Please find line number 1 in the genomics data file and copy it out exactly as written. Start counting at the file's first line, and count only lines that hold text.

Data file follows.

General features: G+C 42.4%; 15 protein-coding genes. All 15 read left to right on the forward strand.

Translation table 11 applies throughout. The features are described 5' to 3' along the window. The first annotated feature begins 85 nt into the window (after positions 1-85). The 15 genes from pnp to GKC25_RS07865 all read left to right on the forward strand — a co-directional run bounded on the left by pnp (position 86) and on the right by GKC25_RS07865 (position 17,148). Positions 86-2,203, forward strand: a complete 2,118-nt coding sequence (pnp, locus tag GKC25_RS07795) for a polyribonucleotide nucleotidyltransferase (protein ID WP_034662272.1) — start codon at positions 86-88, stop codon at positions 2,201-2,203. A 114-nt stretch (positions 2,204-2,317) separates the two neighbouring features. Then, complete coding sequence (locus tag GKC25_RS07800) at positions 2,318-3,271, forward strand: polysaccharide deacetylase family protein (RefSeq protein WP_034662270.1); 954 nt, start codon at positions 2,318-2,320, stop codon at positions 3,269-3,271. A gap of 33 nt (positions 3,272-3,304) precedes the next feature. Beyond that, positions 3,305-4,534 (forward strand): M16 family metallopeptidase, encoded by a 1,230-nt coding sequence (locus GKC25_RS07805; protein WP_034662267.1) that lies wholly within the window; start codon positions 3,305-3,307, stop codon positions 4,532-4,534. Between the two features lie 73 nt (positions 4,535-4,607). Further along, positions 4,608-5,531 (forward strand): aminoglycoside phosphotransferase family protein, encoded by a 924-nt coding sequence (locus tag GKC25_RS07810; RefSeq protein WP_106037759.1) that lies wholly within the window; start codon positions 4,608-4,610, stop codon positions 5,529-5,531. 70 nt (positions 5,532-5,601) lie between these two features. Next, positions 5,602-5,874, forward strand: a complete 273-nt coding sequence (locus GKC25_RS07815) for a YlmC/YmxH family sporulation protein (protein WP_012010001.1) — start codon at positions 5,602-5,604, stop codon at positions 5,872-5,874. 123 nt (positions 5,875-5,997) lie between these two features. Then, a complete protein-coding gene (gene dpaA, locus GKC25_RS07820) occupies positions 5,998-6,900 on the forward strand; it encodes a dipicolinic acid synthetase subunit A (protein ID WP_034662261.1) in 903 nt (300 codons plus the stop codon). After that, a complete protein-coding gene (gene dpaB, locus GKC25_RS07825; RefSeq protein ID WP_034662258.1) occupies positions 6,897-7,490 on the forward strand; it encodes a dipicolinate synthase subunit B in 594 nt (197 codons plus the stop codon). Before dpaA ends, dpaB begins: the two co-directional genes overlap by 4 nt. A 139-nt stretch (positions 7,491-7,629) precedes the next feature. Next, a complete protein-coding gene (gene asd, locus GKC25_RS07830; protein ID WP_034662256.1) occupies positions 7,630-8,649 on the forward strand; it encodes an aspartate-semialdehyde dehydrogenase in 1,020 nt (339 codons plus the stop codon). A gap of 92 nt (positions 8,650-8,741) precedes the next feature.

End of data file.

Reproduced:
General features: G+C 42.4%; 15 protein-coding genes. All 15 read left to right on the forward strand.